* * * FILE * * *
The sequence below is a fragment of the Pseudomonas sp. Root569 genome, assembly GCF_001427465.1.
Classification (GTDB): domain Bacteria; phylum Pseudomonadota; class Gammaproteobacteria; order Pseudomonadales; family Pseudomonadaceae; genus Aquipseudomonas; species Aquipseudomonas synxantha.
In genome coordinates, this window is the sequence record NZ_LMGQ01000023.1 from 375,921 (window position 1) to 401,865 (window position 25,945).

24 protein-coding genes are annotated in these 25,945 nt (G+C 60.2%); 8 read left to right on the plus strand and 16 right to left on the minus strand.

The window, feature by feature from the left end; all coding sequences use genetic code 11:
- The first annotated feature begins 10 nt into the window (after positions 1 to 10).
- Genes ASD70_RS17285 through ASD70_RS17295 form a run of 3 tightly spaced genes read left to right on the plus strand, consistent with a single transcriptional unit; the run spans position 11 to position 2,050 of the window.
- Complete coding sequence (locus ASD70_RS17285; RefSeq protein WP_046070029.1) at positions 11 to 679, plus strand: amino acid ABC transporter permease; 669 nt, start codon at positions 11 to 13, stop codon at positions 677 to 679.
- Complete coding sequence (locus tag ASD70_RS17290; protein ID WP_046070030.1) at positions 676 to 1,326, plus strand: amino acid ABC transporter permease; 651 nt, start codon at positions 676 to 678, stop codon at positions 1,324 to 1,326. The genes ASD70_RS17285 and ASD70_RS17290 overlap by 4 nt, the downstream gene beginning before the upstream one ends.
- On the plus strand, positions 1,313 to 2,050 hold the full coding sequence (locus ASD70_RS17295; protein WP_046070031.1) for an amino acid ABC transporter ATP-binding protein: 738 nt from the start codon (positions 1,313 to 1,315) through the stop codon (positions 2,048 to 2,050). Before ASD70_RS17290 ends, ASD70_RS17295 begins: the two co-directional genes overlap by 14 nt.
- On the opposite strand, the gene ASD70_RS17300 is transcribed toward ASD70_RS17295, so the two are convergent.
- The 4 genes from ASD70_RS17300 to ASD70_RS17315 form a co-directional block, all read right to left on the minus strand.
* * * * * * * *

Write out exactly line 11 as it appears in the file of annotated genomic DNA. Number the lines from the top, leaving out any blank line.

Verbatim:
- On the opposite strand, the gene ASD70_RS17300 is transcribed toward ASD70_RS17295, so the two are convergent.